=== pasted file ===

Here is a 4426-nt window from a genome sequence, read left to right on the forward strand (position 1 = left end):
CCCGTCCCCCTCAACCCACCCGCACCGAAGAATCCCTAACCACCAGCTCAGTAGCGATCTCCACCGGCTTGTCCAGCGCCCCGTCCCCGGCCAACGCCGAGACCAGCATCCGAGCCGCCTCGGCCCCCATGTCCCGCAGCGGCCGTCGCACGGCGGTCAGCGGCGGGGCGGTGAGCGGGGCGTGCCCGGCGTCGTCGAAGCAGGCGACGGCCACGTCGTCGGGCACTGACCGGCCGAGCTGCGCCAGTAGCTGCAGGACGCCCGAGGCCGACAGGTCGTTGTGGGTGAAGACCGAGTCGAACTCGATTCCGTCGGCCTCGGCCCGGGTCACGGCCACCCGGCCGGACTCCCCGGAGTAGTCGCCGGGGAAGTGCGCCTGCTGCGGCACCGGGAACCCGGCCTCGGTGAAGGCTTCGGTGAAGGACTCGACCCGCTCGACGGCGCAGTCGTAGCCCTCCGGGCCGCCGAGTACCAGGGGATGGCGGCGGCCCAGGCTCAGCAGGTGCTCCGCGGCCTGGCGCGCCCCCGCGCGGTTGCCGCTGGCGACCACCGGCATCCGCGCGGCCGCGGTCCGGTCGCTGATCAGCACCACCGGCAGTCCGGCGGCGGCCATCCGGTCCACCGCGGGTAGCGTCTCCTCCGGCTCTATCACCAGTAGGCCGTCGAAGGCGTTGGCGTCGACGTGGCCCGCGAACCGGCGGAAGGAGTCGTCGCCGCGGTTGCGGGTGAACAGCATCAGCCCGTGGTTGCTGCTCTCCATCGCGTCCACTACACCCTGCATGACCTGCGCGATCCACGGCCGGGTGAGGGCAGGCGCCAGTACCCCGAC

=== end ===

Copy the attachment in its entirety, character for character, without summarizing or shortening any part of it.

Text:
Here is a 4426-nt window from a genome sequence, read left to right on the forward strand (position 1 = left end):
CCCGTCCCCCTCAACCCACCCGCACCGAAGAATCCCTAACCACCAGCTCAGTAGCGATCTCCACCGGCTTGTCCAGCGCCCCGTCCCCGGCCAACGCCGAGACCAGCATCCGAGCCGCCTCGGCCCCCATGTCCCGCAGCGGCCGTCGCACGGCGGTCAGCGGCGGGGCGGTGAGCGGGGCGTGCCCGGCGTCGTCGAAGCAGGCGACGGCCACGTCGTCGGGCACTGACCGGCCGAGCTGCGCCAGTAGCTGCAGGACGCCCGAGGCCGACAGGTCGTTGTGGGTGAAGACCGAGTCGAACTCGATTCCGTCGGCCTCGGCCCGGGTCACGGCCACCCGGCCGGACTCCCCGGAGTAGTCGCCGGGGAAGTGCGCCTGCTGCGGCACCGGGAACCCGGCCTCGGTGAAGGCTTCGGTGAAGGACTCGACCCGCTCGACGGCGCAGTCGTAGCCCTCCGGGCCGCCGAGTACCAGGGGATGGCGGCGGCCCAGGCTCAGCAGGTGCTCCGCGGCCTGGCGCGCCCCCGCGCGGTTGCCGCTGGCGACCACCGGCATCCGCGCGGCCGCGGTCCGGTCGCTGATCAGCACCACCGGCAGTCCGGCGGCGGCCATCCGGTCCACCGCGGGTAGCGTCTCCTCCGGCTCTATCACCAGTAGGCCGTCGAAGGCGTTGGCGTCGACGTGGCCCGCGAACCGGCGGAAGGAGTCGTCGCCGCGGTTGCGGGTGAACAGCATCAGCCCGTGGTTGCTGCTCTCCATCGCGTCCACTACACCCTGCATGACCTGCGCGATCCACGGCCGGGTGAGGGCAGGCGCCAGTACCCCGAC